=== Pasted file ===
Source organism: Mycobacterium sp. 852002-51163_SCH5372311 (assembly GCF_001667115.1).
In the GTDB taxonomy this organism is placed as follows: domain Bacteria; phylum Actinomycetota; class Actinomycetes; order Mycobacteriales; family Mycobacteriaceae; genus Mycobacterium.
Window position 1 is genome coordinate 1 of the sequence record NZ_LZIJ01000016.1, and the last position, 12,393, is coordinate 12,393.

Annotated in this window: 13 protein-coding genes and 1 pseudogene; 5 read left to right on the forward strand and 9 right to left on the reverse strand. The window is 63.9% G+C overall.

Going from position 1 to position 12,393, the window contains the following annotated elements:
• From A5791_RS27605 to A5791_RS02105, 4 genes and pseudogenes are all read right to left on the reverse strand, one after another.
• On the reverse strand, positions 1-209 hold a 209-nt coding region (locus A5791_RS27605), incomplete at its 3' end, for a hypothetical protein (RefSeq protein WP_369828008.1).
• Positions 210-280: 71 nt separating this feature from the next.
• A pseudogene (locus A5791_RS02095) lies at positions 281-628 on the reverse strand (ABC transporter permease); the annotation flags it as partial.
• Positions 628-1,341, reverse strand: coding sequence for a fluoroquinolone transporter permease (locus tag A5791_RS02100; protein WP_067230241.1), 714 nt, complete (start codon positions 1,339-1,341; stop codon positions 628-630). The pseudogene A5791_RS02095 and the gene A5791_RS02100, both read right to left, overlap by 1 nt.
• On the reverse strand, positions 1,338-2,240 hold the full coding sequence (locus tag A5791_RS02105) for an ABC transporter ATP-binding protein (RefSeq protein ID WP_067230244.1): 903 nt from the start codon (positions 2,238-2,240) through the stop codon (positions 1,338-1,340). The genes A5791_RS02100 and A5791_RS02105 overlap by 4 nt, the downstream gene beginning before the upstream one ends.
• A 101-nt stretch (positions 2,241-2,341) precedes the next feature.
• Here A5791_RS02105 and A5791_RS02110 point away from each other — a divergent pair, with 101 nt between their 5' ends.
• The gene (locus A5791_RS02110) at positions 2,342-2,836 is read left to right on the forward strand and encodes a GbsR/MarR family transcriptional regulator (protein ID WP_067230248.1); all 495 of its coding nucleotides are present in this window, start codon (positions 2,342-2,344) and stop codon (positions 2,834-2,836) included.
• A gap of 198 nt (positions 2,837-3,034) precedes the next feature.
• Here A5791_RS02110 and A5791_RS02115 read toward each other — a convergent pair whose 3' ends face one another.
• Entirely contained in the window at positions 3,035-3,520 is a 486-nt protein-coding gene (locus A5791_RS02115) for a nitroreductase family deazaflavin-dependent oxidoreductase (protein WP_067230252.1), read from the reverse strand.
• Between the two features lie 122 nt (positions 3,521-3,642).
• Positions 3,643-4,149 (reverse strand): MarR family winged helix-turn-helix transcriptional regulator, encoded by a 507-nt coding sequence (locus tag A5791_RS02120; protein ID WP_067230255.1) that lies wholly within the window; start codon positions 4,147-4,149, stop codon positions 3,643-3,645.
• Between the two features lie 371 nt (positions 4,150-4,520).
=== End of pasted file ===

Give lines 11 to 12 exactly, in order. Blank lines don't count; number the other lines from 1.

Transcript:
• On the reverse strand, positions 1,338-2,240 hold the full coding sequence (locus tag A5791_RS02105) for an ABC transporter ATP-binding protein (RefSeq protein ID WP_067230244.1): 903 nt from the start codon (positions 2,238-2,240) through the stop codon (positions 1,338-1,340). The genes A5791_RS02100 and A5791_RS02105 overlap by 4 nt, the downstream gene beginning before the upstream one ends.
• A 101-nt stretch (positions 2,241-2,341) precedes the next feature.